Libreville means Freetown in French. It was home to several native people, including Mpongwé tribe. In 1839, the French acquired the region, and Libreville became a trading station.
In 1842, some American missionaries established a mission in Baraka, Gabon, on what is now Libreville. In 1846, the slave ship L'Elizia of Brazil was captured by the French navy near Loango. Around 50 freed slaves were resettled in Libreville in 1849. It was the main port of French Equatorial Africa from 1934 to 1946.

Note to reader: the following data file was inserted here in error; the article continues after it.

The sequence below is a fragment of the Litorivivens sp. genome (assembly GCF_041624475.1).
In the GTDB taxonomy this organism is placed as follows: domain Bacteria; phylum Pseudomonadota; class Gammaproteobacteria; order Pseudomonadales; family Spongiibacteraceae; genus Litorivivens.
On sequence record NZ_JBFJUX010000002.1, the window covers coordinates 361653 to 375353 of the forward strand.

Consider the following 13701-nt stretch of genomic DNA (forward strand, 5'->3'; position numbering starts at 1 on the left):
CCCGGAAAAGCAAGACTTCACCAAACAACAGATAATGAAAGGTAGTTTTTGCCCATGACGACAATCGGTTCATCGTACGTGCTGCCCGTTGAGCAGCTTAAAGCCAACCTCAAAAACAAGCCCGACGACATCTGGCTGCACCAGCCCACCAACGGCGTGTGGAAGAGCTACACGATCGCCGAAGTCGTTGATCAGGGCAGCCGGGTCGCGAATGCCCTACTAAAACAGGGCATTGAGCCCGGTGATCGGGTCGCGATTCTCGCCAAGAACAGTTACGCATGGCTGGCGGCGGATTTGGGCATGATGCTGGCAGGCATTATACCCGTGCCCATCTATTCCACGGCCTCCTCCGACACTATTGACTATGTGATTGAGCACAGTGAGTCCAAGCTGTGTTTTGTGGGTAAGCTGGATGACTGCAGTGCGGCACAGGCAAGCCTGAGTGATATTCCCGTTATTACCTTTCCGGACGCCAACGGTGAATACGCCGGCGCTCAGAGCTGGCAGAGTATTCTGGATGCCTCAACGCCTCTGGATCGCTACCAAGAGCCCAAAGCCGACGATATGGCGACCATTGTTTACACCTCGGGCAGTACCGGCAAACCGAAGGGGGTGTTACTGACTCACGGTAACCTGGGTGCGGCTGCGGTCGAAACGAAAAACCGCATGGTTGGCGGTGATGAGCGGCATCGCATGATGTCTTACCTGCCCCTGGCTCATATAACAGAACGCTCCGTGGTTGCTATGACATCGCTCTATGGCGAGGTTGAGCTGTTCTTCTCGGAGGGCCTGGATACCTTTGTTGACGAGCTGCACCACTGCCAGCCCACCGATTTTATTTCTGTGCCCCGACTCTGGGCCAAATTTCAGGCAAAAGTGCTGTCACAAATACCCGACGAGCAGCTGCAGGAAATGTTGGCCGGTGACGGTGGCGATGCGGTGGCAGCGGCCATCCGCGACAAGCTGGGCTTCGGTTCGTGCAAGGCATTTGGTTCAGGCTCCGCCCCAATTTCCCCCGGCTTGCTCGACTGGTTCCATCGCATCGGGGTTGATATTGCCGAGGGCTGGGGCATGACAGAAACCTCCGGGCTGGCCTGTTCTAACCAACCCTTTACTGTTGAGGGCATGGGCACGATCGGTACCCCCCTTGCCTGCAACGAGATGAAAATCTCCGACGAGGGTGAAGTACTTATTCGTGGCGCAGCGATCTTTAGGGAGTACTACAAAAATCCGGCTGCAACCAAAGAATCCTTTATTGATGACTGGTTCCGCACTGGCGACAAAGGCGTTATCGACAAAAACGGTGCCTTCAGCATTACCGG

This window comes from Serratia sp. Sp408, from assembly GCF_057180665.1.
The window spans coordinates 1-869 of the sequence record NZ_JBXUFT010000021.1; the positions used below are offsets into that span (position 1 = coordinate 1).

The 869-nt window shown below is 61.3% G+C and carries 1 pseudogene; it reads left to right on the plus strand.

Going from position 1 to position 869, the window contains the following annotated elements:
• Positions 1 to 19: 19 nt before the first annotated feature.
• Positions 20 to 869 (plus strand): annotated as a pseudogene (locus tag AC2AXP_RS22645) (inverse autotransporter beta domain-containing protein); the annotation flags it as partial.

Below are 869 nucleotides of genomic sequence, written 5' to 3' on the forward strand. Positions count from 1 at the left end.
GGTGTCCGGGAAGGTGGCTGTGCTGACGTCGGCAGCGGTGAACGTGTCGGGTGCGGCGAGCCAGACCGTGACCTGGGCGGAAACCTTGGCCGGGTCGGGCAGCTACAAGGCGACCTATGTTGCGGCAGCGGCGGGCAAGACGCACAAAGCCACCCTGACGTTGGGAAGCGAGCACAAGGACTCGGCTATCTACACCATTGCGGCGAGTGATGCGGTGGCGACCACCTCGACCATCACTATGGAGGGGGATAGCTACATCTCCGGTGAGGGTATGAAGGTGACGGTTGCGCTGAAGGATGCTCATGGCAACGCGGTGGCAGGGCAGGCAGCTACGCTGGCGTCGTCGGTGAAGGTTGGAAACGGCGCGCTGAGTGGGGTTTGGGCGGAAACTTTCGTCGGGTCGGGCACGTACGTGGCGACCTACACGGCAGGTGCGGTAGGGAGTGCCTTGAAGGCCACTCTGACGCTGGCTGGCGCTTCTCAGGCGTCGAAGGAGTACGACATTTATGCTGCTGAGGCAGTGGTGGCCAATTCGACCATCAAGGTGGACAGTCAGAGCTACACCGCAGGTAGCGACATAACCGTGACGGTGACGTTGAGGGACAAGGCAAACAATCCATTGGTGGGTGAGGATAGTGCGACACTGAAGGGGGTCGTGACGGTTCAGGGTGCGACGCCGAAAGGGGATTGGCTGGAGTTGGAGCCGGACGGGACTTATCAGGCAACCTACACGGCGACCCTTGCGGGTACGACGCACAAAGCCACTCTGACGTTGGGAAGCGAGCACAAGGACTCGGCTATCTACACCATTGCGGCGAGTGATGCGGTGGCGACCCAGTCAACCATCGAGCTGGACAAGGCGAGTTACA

The city was the main focus of the Battle of Gabon in 1940. Vichy French forces battled with Free French forces. Under the ruling of General Charles de Gaulle, the Free French forces succeeded in liberating Gabon and all of French Equatorial Africa.
After independence from the French in 1960, Libreville grew rapidly. Numerous construction sites and foreign investments slowly changed the city's skyline. In 1930, the Bank of West Africa (BAO) opened its branch in Libreville.